Then there are a handful of Classic Rock stars who are producing music unlike anything they have ever done previously. Robert Plant's Band of Joy, although in some ways an outgrowth of last year's collaboration with Allison Krauss (which was also a surprising new direction for the golden god of cock rock), sounds completely unlike anything in his career. Its' combination of roots and alternative rock is a welcome addition to today's music, and sounds as thoroughly modern as Muse or Arcade Fire.

Plant isn't the only innovator, either. Neil Young (always a restless soul), while not doing anything completely new on his latest release, Le Noise, still managed to produce an album unlike anything else in his voluminous catalog. Even Paul McCartney, whose name is almost synonymous with cheesy pop and bland MOR rock, has been playing around with electronica and sound experiments in his Fireman side project.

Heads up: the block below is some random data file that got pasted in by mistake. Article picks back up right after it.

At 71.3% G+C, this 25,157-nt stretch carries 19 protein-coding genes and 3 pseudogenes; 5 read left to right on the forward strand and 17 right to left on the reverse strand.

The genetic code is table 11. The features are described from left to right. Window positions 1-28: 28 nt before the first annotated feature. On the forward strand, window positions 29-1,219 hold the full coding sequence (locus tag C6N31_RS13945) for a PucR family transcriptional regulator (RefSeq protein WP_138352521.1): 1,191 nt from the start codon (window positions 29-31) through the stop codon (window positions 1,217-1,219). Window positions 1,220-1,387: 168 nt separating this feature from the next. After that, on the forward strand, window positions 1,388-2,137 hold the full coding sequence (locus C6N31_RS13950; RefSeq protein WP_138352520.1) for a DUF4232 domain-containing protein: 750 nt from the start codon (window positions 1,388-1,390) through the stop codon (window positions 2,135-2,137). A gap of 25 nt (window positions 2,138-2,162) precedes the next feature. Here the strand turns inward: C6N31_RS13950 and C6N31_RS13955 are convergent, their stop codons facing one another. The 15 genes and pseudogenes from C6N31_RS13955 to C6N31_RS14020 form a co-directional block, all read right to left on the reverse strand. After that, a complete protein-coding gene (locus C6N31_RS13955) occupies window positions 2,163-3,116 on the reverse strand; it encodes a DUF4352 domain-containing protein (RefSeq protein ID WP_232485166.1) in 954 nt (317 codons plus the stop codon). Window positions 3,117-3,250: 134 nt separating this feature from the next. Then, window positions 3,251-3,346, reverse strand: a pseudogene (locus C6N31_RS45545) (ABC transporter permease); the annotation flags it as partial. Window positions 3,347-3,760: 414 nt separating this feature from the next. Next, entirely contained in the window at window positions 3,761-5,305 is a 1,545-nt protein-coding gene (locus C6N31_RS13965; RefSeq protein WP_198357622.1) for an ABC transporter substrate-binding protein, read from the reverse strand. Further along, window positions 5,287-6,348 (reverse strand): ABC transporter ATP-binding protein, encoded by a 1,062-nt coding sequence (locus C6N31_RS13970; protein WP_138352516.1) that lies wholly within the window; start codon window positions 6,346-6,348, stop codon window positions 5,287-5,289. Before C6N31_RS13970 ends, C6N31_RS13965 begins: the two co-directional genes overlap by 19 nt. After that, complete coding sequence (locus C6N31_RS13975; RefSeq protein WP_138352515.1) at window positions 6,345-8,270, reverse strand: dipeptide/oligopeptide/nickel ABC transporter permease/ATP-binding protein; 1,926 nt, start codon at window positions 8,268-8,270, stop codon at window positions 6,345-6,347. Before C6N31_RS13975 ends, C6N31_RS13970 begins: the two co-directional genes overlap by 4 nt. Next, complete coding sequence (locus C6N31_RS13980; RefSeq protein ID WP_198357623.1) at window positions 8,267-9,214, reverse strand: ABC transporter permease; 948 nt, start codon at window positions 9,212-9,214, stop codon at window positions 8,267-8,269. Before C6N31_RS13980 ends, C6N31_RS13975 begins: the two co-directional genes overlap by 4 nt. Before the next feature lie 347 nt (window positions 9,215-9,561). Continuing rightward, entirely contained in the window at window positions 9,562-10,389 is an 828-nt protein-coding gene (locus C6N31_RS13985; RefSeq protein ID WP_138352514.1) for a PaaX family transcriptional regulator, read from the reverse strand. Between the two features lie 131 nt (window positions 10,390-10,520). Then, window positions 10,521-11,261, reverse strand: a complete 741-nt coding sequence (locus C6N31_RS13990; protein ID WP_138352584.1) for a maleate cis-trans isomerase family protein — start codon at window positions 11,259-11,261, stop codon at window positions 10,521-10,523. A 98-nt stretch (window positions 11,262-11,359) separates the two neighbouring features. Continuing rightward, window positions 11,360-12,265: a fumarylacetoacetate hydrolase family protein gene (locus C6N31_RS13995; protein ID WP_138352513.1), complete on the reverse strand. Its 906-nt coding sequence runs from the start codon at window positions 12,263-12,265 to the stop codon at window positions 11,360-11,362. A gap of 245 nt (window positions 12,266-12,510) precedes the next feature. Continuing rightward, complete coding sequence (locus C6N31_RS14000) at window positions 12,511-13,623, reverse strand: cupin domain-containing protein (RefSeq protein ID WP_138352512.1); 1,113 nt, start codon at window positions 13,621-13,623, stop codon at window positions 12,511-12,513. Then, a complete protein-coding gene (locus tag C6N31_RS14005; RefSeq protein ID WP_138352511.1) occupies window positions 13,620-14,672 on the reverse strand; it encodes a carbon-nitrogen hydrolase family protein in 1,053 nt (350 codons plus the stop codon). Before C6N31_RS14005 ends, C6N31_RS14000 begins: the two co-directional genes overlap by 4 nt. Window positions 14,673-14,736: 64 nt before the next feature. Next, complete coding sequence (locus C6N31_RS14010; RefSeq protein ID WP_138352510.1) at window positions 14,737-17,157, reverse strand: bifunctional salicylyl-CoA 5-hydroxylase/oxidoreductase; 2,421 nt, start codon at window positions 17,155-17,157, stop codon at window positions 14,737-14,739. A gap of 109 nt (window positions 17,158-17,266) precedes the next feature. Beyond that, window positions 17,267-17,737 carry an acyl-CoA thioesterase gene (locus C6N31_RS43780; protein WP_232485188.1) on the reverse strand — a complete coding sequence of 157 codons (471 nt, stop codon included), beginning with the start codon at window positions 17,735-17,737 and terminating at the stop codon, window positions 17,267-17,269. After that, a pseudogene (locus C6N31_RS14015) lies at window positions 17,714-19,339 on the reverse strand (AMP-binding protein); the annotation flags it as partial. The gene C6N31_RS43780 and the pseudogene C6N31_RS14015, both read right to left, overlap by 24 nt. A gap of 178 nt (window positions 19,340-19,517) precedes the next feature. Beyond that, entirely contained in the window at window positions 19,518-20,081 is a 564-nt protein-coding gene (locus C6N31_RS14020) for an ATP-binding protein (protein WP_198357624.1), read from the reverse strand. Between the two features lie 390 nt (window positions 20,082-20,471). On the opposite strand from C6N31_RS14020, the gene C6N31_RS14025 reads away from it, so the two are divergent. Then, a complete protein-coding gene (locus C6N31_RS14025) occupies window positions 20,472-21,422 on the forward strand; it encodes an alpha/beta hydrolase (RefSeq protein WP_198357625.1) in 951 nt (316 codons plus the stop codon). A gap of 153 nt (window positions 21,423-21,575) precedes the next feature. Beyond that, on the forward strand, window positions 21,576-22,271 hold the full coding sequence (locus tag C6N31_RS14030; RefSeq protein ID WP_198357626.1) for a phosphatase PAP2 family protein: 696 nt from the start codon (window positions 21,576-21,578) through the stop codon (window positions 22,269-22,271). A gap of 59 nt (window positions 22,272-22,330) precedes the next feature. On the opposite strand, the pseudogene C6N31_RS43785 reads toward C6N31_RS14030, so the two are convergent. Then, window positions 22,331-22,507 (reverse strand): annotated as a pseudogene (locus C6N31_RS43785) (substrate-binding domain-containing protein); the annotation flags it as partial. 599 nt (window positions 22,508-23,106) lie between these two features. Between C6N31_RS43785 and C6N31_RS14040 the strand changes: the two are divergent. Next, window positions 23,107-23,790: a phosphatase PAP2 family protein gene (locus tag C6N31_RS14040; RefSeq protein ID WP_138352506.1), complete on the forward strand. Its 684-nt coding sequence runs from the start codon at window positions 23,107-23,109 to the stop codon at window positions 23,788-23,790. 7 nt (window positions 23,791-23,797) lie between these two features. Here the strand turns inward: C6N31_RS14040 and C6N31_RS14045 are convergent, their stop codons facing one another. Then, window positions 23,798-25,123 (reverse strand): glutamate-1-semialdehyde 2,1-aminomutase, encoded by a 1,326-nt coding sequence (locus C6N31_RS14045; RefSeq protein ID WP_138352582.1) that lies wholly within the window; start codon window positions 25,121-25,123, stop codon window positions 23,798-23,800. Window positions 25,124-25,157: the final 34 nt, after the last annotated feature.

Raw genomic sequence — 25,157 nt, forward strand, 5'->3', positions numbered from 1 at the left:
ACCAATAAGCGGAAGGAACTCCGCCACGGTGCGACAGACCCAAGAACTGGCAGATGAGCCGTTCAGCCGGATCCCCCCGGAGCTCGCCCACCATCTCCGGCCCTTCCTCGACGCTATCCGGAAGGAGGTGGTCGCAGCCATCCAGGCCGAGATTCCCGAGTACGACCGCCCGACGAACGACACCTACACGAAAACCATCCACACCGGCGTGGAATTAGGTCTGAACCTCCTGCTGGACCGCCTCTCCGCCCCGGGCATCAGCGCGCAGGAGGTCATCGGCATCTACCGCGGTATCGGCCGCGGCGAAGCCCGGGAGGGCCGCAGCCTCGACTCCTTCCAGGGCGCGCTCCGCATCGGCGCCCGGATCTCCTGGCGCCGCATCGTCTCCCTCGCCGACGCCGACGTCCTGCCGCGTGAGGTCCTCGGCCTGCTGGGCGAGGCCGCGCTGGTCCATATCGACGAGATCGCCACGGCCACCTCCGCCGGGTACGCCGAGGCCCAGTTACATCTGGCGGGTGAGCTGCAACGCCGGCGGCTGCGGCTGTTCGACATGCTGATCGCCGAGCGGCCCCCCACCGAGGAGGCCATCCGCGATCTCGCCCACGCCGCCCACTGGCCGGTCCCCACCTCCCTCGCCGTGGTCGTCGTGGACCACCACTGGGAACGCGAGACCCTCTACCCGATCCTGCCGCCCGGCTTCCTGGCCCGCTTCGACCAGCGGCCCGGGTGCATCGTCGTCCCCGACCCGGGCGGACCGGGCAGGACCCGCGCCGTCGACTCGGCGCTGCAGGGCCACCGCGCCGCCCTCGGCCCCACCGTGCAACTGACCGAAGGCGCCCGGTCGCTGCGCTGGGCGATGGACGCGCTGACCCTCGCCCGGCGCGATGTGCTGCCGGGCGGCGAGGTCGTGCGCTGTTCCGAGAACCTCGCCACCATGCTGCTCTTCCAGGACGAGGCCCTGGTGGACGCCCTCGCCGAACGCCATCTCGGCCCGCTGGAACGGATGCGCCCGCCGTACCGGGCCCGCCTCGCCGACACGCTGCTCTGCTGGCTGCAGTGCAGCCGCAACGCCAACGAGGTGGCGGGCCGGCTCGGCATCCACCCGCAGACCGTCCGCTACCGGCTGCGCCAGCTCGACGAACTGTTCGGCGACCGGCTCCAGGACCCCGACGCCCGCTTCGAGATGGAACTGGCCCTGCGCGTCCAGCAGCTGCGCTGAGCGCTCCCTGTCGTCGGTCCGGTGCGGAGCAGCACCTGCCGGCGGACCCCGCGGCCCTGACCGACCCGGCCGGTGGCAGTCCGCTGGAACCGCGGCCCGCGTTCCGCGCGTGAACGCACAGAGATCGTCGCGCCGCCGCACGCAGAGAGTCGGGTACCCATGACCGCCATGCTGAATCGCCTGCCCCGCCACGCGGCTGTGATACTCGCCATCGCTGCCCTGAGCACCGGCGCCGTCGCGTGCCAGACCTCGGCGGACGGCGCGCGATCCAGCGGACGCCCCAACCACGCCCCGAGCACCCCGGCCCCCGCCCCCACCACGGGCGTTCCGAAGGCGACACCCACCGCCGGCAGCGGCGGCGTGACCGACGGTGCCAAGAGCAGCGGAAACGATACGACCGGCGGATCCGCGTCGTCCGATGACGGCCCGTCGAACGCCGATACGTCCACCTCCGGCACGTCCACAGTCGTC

Where all this will go is unclear. Rock n' roll has always been a young man's art form so, unlike those performers in the jazz or blues idioms, we are somehow surprised that anyone over thirty-five can continue to rock, but the argument can and has been made that the creative urge is a lifelong thing. Most artists don't stop feeling the desire to create new work at any age. In many arts (literature is a great example of this), many patrons have produced their best work in their maturer years. The question is whether this can become true in rock music as well; whether the expectations of both fans and artists can be adjusted to include the possibility of powerful work being produced not only past youth, but continuously as the artists age. Classic Rock's current mid-life crisis reveals hints of both directions. Some artists continue trying to recapture their younger glory, while a handful are aging gracefully and are continuing to produce fresh, significant work. In the end, I am hopeful that enough Classic Rock artists will choose that latter path that someday “Geezer Rock” will not be an oxymoron.